LDS Institutional Integrity and the Lesson of the Great and Abominable Church

On the day President Russell M. Nelson was given audience with Pope Francis in the Vatican, I encountered a Latter-day Saint pointing at the Catholic Church and accusing it of being “the great and abominable church” condemned by the Book of Mormon. This she called doctrine.

This coupling of the Catholic religion with the great and abominable church has rankled me throughout my forty years of adult membership. As a convert from Catholicism, I maintain respect for the good people and positive aspects of my former faith. But that’s not why. The claim is the ideological equivalent of a sickly inbred descendant. The amorous ancestors aren’t cousins, but Institutional Integrity and Sleight of Hand.  That’s harsh, I know, but I think fair. To demonstrate, it’s important to identify how wrong ideas have taken root in our religious culture. For this example, Step 1 must be a brief recap of the history of Bruce R. McConkie’s Mormon Doctrine.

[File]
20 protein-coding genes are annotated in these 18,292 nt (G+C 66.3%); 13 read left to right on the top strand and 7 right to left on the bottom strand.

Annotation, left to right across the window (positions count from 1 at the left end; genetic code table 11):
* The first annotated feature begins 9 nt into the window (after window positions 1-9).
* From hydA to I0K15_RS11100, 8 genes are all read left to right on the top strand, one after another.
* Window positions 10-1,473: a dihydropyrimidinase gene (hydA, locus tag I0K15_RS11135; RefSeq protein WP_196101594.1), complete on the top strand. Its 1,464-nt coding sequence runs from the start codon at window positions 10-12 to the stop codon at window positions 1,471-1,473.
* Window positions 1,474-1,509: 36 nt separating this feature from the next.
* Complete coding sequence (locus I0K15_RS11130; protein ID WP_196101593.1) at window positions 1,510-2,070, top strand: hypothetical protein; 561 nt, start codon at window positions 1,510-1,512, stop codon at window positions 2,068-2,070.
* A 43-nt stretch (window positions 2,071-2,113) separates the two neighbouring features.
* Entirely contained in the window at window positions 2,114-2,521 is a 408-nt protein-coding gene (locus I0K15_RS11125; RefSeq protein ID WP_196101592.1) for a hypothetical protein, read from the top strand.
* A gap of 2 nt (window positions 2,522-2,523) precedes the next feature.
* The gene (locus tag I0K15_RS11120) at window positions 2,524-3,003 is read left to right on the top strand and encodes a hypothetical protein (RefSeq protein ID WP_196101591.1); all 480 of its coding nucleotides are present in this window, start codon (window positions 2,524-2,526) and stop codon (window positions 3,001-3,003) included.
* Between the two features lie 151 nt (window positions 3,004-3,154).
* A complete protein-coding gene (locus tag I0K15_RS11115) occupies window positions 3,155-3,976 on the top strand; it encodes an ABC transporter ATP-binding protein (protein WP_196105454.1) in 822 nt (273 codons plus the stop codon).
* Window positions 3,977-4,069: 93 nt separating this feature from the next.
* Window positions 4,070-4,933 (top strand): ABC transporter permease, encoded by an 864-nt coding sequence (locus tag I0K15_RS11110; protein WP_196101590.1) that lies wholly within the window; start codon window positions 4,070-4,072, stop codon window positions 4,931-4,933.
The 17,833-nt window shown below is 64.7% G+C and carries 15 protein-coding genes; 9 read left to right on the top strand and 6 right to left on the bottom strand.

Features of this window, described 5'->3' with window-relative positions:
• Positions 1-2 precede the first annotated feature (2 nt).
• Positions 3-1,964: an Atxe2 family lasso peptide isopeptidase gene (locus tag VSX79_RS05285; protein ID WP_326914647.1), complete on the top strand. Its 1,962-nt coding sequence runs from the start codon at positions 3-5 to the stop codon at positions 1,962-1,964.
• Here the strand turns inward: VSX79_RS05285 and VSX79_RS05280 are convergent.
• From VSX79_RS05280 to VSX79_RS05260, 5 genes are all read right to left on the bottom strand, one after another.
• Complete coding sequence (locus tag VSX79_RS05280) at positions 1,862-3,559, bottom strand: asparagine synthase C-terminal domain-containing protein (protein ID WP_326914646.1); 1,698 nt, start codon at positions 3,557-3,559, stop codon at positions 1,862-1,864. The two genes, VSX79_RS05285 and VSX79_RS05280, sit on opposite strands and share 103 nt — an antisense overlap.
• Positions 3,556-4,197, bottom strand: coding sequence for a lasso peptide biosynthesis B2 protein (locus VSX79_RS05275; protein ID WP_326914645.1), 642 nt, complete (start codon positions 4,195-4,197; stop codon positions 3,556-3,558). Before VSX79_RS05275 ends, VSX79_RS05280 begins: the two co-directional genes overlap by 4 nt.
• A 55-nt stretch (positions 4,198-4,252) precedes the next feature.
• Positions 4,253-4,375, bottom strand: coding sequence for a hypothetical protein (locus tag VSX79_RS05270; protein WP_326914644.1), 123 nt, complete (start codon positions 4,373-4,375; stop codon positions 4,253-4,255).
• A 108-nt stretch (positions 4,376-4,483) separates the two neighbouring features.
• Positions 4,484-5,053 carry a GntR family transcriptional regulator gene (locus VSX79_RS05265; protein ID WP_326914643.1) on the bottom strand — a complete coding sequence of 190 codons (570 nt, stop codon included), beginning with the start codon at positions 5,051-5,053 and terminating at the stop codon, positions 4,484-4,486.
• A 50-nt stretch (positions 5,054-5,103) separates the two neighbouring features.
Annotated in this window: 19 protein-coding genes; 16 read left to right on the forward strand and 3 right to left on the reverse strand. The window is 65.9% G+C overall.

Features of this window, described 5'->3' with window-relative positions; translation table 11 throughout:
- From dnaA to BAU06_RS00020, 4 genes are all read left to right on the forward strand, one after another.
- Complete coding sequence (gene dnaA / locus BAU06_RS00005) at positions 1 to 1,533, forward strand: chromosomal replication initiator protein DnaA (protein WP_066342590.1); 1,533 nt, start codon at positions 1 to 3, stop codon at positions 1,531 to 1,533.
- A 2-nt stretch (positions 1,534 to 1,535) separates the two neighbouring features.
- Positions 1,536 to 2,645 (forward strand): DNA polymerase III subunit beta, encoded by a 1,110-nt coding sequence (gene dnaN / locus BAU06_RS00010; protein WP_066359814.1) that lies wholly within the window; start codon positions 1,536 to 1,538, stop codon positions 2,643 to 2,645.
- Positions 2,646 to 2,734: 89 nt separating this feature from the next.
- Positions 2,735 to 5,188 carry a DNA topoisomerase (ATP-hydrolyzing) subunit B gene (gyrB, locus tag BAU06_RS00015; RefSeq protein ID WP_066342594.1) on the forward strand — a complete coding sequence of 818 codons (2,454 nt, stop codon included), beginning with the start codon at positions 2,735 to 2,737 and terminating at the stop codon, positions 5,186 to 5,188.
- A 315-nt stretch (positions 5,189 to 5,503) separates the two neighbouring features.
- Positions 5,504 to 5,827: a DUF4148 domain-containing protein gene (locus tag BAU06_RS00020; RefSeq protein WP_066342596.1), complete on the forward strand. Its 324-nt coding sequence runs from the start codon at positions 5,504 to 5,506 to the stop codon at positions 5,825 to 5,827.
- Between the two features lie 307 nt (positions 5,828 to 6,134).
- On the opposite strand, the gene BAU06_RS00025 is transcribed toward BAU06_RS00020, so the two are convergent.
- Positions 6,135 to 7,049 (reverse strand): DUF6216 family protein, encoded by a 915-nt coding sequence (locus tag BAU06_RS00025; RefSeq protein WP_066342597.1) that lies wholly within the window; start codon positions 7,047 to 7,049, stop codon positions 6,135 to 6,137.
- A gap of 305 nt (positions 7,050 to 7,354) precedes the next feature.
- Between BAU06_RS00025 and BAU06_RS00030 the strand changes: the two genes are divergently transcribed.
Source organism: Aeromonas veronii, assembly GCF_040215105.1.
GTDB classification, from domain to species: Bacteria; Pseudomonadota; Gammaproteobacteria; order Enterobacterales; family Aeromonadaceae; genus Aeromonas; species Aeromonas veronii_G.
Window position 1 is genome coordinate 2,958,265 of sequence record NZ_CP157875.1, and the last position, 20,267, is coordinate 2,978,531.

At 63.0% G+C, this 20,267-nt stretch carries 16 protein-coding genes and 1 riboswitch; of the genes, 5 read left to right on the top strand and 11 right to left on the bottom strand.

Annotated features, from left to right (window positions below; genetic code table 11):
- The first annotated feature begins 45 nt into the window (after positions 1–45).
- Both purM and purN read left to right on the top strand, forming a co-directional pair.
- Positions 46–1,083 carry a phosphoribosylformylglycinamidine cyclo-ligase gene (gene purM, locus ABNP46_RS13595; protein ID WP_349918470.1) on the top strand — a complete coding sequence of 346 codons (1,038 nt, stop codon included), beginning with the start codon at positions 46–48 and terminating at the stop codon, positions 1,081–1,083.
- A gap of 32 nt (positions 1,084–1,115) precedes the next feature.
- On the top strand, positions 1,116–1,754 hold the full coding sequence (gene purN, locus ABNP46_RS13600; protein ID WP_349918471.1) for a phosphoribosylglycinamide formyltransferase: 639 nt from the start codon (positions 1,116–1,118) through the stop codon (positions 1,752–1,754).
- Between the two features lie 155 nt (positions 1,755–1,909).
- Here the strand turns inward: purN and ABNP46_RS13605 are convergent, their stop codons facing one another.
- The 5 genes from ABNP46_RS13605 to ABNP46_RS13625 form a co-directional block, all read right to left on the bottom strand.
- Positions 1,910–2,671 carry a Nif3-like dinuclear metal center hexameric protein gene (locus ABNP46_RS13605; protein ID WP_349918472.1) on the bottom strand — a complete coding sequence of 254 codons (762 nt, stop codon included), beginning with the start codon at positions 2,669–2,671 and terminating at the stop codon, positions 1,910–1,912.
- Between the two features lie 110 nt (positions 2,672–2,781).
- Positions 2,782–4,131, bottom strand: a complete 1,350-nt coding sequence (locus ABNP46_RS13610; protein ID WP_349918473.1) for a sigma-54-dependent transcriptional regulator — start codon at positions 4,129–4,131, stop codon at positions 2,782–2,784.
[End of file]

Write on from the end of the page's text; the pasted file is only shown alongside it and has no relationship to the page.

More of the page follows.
Bookcraft published Mormon Doctrine in 1958. The first edition maintained the infamously harsh tone that McConkie, unchecked, was known for, but it also classed many of his opinions as doctrine, not the least of which was the claim that Catholicism is the great and abominable church. Though he wasn’t the first church leader to make the claim, his inclusion of it in an encyclopedia titled “Mormon Doctrine” cast the die for modern generations.

Most members aren’t aware that, in January 1960, after a review of Mormon Doctrine was completed, then-president of the church, David O. McKay, requested McConkie not republish it because it contained over 1,000 errors. (You read that right.) In 1961, Mormon Doctrine was republished, but with hundreds of changes (some only weak compromises). Eventually, Deseret Book acquired the title and it remained a top seller for decades. Unfortunately, the damage had been done, and the false notion that the Catholic Church is, according to doctrine, the great and abominable church had rooted in the minds of many modern LDS.